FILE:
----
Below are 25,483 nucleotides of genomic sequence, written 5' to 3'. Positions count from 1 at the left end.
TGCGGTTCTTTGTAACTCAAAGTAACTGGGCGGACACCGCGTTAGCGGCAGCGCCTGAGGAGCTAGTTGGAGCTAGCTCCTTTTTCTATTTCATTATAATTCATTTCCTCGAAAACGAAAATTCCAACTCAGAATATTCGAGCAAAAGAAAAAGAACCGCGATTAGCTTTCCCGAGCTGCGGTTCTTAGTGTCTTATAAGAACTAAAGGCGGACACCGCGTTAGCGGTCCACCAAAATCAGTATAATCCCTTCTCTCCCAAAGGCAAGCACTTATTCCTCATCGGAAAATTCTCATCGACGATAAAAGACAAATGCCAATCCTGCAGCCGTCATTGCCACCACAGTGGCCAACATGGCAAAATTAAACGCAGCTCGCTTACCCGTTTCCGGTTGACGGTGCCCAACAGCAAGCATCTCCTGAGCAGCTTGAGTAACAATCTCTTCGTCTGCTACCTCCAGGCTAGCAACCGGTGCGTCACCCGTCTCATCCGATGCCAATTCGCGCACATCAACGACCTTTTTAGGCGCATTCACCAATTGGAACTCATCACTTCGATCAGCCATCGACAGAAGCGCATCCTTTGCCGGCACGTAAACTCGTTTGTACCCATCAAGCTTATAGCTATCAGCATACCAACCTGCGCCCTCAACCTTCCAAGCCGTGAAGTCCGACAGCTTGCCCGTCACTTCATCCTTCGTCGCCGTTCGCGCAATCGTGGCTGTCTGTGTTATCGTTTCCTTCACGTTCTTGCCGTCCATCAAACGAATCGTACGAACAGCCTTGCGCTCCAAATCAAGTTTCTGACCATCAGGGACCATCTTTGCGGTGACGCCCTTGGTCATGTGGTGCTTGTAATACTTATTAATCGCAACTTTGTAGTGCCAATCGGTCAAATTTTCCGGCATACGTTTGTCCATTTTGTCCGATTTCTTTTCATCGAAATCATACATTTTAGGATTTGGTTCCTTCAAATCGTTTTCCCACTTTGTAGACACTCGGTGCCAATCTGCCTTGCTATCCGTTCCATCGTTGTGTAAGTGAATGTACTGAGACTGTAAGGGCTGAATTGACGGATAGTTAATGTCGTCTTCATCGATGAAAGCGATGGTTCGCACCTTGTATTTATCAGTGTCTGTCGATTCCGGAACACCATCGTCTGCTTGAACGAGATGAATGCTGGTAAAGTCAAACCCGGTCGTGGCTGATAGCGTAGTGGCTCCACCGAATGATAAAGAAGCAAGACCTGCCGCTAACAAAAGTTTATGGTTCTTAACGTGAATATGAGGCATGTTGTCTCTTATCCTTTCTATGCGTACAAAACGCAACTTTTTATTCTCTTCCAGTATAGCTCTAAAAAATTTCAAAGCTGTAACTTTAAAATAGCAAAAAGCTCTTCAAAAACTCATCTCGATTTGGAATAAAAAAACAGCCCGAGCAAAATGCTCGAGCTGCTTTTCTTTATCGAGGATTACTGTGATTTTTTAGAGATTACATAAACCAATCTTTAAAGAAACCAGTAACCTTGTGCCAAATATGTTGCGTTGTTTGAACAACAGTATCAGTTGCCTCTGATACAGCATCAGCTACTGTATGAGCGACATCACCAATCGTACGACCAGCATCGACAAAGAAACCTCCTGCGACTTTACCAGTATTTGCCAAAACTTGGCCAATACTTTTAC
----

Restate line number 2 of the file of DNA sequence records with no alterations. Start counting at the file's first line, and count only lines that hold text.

TGCGGTTCTTTGTAACTCAAAGTAACTGGGCGGACACCGCGTTAGCGGCAGCGCCTGAGGAGCTAGTTGGAGCTAGCTCCTTTTTCTATTTCATTATAATTCATTTCCTCGAAAACGAAAATTCCAACTCAGAATATTCGAGCAAAAGAAAAAGAACCGCGATTAGCTTTCCCGAGCTGCGGTTCTTAGTGTCTTATAAGAACTAAAGGCGGACACCGCGTTAGCGGTCCACCAAAATCAGTATAATCCCTTCTCTCCCAAAGGCAAGCACTTATTCCTCATCGGAAAATTCTCATCGACGATAAAAGACAAATGCCAATCCTGCAGCCGTCATTGCCACCACAGTGGCCAACATGGCAAAATTAAACGCAGCTCGCTTACCCGTTTCCGGTTGACGGTGCCCAACAGCAAGCATCTCCTGAGCAGCTTGAGTAACAATCTCTTCGTCTGCTACCTCCAGGCTAGCAACCGGTGCGTCACCCGTCTCATCCGATGCCAATTCGCGCACATCAACGACCTTTTTAGGCGCATTCACCAATTGGAACTCATCACTTCGATCAGCCATCGACAGAAGCGCATCCTTTGCCGGCACGTAAACTCGTTTGTACCCATCAAGCTTATAGCTATCAGCATACCAACCTGCGCCCTCAACCTTCCAAGCCGTGAAGTCCGACAGCTTGCCCGTCACTTCATCCTTCGTCGCCGTTCGCGCAATCGTGGCTGTCTGTGTTATCGTTTCCTTCACGTTCTTGCCGTCCATCAAACGAATCGTACGAACAGCCTTGCGCTCCAAATCAAGTTTCTGACCATCAGGGACCATCTTTGCGGTGACGCCCTTGGTCATGTGGTGCTTGTAATACTTATTAATCGCAACTTTGTAGTGCCAATCGGTCAAATTTTCCGGCATACGTTTGTCCATTTTGTCCGATTTCTTTTCATCGAAATCATACATTTTAGGATTTGGTTCCTTCAAATCGTTTTCCCACTTTGTAGACACTCGGTGCCAATCTGCCTTGCTATCCGTTCCATCGTTGTGTAAGTGAATGTACTGAGACTGTAAGGGCTGAATTGACGGATAGTTAATGTCGTCTTCATCGATGAAAGCGATGGTTCGCACCTTGTATTTATCAGTGTCTGTCGATTCCGGAACACCATCGTCTGCTTGAACGAGATGAATGCTGGTAAAGTCAAACCCGGTCGTGGCTGATAGCGTAGTGGCTCCACCGAATGATAAAGAAGCAAGACCTGCCGCTAACAAAAGTTTATGGTTCTTAACGTGAATATGAGGCATGTTGTCTCTTATCCTTTCTATGCGTACAAAACGCAACTTTTTATTCTCTTCCAGTATAGCTCTAAAAAATTTCAAAGCTGTAACTTTAAAATAGCAAAAAGCTCTTCAAAAACTCATCTCGATTTGGAATAAAAAAACAGCCCGAGCAAAATGCTCGAGCTGCTTTTCTTTATCGAGGATTACTGTGATTTTTTAGAGATTACATAAACCAATCTTTAAAGAAACCAGTAACCTTGTGCCAAATATGTTGCGTTGTTTGAACAACAGTATCAGTTGCCTCTGATACAGCATCAGCTACTGTATGAGCGACATCACCAATCGTACGACCAGCATCGACAAAGAAACCTCCTGCGACTTTACCAGTATTTGCCAAAACTTGGCCAATACTTTTAC